I know what it is like to be pregnant and unmarried. I eventually did get married, but not until midway through the pregnancy. In the early 1980s, people were more judgmental and critical than now. I was 18 and had graduated from high school, but looked much younger. People judged me for looking younger too. They thought I was 13 or 14 and had a baby. It was incredibly tough. Never mind all the people who were having sex and who did not get pregnant. I did and was judged. This is a first reason why Lilli de Jong provoked strong emotion in me. I can relate to her circumstance and plight.
A second reason this book provoked strong emotion is Lilli has excruciating tough decisions to make. She is singularly alone. This is an era where women were under the control of either a father, husband, or a custodian. Independent women were rare. The decisions and consequences of Lilli’s made my hair stand on end, because I can not imagine enduring what she did.
Lilli de Jong is a story where the first line is a clincher. “Some moments set my heart on fire, and that’s when language seems the smallest.”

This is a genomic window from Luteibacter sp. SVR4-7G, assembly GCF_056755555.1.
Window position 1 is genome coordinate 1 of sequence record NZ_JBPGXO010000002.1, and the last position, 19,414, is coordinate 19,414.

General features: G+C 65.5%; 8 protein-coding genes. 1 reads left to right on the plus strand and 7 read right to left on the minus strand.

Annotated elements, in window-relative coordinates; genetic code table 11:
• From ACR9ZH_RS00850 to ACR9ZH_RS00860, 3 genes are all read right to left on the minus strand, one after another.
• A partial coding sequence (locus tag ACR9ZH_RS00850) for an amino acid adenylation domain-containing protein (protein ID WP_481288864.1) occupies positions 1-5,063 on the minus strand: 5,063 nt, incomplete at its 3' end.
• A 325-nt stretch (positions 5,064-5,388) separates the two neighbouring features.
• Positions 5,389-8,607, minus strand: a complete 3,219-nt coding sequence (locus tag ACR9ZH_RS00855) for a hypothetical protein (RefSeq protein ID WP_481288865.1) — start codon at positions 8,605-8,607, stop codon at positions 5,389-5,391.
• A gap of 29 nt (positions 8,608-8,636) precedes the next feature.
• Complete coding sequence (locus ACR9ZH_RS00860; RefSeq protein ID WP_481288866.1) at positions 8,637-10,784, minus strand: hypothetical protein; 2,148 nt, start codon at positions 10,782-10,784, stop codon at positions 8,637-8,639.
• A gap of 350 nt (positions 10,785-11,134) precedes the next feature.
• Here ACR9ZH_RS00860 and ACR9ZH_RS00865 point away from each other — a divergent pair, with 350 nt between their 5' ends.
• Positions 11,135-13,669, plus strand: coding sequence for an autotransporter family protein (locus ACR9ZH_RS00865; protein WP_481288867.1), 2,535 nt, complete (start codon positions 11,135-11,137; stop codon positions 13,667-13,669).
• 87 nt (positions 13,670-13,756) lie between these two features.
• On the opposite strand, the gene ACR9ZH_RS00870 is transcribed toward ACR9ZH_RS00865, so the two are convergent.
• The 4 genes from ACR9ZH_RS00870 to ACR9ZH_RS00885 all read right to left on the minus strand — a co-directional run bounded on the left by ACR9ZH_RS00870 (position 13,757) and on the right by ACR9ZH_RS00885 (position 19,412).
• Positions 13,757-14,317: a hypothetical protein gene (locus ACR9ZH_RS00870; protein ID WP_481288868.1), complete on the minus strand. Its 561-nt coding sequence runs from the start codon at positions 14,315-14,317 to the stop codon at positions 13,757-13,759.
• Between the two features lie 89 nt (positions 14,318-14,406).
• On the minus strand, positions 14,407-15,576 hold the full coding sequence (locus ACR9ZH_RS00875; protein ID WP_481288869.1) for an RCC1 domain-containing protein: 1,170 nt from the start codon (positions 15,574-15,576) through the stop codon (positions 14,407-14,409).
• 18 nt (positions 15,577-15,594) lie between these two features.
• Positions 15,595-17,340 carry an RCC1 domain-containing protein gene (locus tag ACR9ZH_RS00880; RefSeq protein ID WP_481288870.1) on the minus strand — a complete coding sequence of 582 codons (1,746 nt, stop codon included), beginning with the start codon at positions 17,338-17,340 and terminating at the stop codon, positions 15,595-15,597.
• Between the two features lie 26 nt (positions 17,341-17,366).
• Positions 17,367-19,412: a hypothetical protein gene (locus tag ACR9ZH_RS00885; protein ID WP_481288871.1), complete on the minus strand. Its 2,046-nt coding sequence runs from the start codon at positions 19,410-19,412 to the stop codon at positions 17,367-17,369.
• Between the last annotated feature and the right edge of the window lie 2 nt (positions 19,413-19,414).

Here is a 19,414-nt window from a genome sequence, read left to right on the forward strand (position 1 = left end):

The book is written as a journal and the divisions are listed as notebooks.
I enjoyed reading about maternal and infant care. One example is what to do about a breast infection.
I loved the research (author’s notes) on a rarely talked about subject: women and infants in the 19th century. I also loved another storyline: a mother who cannot nurse her baby. I’d thought of this before and wondered what they did? Did they use milk from a cow or goat? A solid choice is to use a wet nurse. The conditions and direction of finding a wet nurse is described in the story, as well as how the mother of the child may have felt.
Adding Quaker as the religion of Lilli’s made the book enticing and different. In books similar to this storyline, most of the young women are Catholic.

Lilli de Jong is a Library Journal Best Historical Fiction 2017.
National Public Radio’s Best Books of 2017